A main reason motivating me to use Node-RED is the simplicity to configure and deploy a dashboard directly on an IoT device. An IoT solution is really about data and data visualization plays a critical part. The ability to deploy a dashboard right there and when and on demand is a significant time saver and a noticeable advantage. It did however took me some practices to correctly place those gauges and charts the way I wanted. Once configured, the dashboard is published automatically at http://node-red-instance/ui and here is what I got.
Verifying the Data Sent to Azure IoT Hub
There are two tools I use for managing and examining the activities between an IoT device and Azure IoT Hub. They are iothub-explorer for Linux and Device Explorer for Windows. The latter is a great tool for Windows users to examine the data received by an IoT Hub.
And Device Explorer also provides a convenient way to verify device properties, acquire the connection string or change the state of a device as shown below.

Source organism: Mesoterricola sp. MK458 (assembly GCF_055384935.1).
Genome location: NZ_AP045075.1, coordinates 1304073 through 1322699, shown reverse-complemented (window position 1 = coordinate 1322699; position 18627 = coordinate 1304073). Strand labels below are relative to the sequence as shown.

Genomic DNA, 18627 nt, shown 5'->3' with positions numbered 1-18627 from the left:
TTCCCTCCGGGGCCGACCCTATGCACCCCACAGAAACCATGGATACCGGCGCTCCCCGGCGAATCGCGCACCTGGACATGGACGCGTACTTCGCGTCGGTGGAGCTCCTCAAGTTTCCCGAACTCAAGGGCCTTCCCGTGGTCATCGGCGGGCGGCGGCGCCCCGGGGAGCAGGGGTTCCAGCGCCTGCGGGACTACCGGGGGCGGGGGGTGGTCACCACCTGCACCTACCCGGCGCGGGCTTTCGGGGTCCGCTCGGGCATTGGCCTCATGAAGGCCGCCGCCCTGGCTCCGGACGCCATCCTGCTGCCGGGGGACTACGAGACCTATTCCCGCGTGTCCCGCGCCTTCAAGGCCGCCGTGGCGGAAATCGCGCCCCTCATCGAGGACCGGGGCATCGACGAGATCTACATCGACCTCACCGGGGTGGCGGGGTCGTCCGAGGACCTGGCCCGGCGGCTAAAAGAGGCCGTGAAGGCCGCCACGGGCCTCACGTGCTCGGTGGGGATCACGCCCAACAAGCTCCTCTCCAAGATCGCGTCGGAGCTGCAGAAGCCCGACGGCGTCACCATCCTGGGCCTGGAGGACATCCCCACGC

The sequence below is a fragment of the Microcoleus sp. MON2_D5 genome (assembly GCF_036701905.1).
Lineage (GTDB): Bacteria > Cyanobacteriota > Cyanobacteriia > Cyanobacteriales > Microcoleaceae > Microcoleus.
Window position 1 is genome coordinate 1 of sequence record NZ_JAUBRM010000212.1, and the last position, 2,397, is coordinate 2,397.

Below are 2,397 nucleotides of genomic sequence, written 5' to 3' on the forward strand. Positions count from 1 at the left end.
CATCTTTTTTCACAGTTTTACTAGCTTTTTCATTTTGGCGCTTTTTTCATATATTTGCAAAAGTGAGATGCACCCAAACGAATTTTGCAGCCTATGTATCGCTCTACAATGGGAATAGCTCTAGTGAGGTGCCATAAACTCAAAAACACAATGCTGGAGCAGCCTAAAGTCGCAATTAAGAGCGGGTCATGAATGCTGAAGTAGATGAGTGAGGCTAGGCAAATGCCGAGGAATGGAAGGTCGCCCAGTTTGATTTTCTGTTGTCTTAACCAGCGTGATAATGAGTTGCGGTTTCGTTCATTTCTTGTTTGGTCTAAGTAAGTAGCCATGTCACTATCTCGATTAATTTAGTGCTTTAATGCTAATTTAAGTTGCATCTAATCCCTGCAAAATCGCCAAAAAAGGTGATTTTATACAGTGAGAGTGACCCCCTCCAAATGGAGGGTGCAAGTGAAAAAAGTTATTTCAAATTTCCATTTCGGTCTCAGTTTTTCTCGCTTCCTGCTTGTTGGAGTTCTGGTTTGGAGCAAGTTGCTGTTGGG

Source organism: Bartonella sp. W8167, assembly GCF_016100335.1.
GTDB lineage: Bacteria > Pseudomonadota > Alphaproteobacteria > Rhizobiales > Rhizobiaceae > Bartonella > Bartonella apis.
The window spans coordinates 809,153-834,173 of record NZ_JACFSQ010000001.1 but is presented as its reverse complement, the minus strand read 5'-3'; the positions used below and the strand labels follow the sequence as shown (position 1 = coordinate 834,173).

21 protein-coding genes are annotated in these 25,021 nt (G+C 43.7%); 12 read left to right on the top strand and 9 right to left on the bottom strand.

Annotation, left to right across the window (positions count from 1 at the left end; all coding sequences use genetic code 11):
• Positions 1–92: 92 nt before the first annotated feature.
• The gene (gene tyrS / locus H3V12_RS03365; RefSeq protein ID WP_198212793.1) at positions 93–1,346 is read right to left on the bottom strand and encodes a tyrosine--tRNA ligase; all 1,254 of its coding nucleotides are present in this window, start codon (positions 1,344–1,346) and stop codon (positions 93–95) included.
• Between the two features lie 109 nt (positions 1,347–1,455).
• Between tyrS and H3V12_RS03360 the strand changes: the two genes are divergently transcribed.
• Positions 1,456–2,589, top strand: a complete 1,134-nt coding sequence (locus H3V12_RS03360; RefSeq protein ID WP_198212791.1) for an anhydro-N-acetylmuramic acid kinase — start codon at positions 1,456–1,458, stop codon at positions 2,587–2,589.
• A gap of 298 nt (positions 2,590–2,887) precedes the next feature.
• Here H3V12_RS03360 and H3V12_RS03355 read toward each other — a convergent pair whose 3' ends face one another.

I also deployed a sample web app which plots the temperature and the humidity data received from thisiotdevice in real-time. Here’s a snapshot.
So either from Azure IoT Hub using a web app or directly on the device with a Node-RED dashboard, we may present the data visually.
Ubuntu frequently stopped Node-RED when a deployment had failed to connect to Azure IoT Hub, and the node will also lose the configured hostname data. And I had to frequently restart the services and re-enter the Azure IoT Hub hostname in the node configuration. Therefore it is better to leave the terminal session where you started the Node-RED service visible at all time to have a clear indication of the state. I once spent hours troubleshooting a flow, researching material and was not able to figure out why, and only to later find out the Node-RED service exited its session upon a failed deployment behind the scene.
Node-RED is a great learning and prototyping tool. And once learned, you can create process logic based on data flows relatively easily. It is visual and a picture is always worth a thousand words
Azure IoT Hub is the Swiss army knife for formulating an IoT solution. It does the heavy lifting for registering, securing and managing devices with interfaces to integrate other Azure or 3rd-party services. The recent announcement of Azure IoT Edge opens up many scenarios and opportunities to increase ROI by processing data right where they are collected. Which is what I plan to include to the next version of my Node-RED flow. Stay tuned.